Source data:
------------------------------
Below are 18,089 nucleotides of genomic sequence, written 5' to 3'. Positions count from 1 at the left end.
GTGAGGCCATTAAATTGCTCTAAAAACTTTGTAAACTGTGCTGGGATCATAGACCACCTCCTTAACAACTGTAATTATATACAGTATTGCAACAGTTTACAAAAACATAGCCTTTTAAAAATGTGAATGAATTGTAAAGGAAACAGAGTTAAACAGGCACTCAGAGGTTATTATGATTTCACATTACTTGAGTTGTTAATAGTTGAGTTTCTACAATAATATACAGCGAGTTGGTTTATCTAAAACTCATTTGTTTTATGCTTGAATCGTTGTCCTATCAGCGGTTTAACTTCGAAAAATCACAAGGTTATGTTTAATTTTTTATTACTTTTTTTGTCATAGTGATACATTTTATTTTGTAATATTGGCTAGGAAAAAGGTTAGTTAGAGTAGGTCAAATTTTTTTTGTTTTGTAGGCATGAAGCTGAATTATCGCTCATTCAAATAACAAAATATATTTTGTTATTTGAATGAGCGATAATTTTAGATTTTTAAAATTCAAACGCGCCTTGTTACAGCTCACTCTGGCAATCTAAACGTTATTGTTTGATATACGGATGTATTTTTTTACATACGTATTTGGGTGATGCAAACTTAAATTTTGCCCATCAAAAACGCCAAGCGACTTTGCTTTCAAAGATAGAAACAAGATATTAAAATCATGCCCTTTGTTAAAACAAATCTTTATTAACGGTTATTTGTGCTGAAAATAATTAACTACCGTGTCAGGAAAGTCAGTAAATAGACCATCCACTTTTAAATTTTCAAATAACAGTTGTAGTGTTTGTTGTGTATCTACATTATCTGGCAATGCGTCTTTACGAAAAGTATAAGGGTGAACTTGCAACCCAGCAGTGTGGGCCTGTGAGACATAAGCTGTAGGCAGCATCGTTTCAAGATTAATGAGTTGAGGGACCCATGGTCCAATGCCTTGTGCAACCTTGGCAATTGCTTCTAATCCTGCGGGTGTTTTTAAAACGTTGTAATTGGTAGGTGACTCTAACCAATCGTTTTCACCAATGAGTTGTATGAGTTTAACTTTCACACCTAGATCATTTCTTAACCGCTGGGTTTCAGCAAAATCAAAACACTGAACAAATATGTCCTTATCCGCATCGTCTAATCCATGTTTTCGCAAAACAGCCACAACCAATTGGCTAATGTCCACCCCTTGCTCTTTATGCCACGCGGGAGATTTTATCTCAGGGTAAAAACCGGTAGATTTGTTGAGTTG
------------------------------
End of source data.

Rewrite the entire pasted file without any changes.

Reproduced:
Below are 18,089 nucleotides of genomic sequence, written 5' to 3'. Positions count from 1 at the left end.
GTGAGGCCATTAAATTGCTCTAAAAACTTTGTAAACTGTGCTGGGATCATAGACCACCTCCTTAACAACTGTAATTATATACAGTATTGCAACAGTTTACAAAAACATAGCCTTTTAAAAATGTGAATGAATTGTAAAGGAAACAGAGTTAAACAGGCACTCAGAGGTTATTATGATTTCACATTACTTGAGTTGTTAATAGTTGAGTTTCTACAATAATATACAGCGAGTTGGTTTATCTAAAACTCATTTGTTTTATGCTTGAATCGTTGTCCTATCAGCGGTTTAACTTCGAAAAATCACAAGGTTATGTTTAATTTTTTATTACTTTTTTTGTCATAGTGATACATTTTATTTTGTAATATTGGCTAGGAAAAAGGTTAGTTAGAGTAGGTCAAATTTTTTTTGTTTTGTAGGCATGAAGCTGAATTATCGCTCATTCAAATAACAAAATATATTTTGTTATTTGAATGAGCGATAATTTTAGATTTTTAAAATTCAAACGCGCCTTGTTACAGCTCACTCTGGCAATCTAAACGTTATTGTTTGATATACGGATGTATTTTTTTACATACGTATTTGGGTGATGCAAACTTAAATTTTGCCCATCAAAAACGCCAAGCGACTTTGCTTTCAAAGATAGAAACAAGATATTAAAATCATGCCCTTTGTTAAAACAAATCTTTATTAACGGTTATTTGTGCTGAAAATAATTAACTACCGTGTCAGGAAAGTCAGTAAATAGACCATCCACTTTTAAATTTTCAAATAACAGTTGTAGTGTTTGTTGTGTATCTACATTATCTGGCAATGCGTCTTTACGAAAAGTATAAGGGTGAACTTGCAACCCAGCAGTGTGGGCCTGTGAGACATAAGCTGTAGGCAGCATCGTTTCAAGATTAATGAGTTGAGGGACCCATGGTCCAATGCCTTGTGCAACCTTGGCAATTGCTTCTAATCCTGCGGGTGTTTTTAAAACGTTGTAATTGGTAGGTGACTCTAACCAATCGTTTTCACCAATGAGTTGTATGAGTTTAACTTTCACACCTAGATCATTTCTTAACCGCTGGGTTTCAGCAAAATCAAAACACTGAACAAATATGTCCTTATCCGCATCGTCTAATCCATGTTTTCGCAAAACAGCCACAACCAATTGGCTAATGTCCACCCCTTGCTCTTTATGCCACGCGGGAGATTTTATCTCAGGGTAAAAACCGGTAGATTTGTTGAGTTG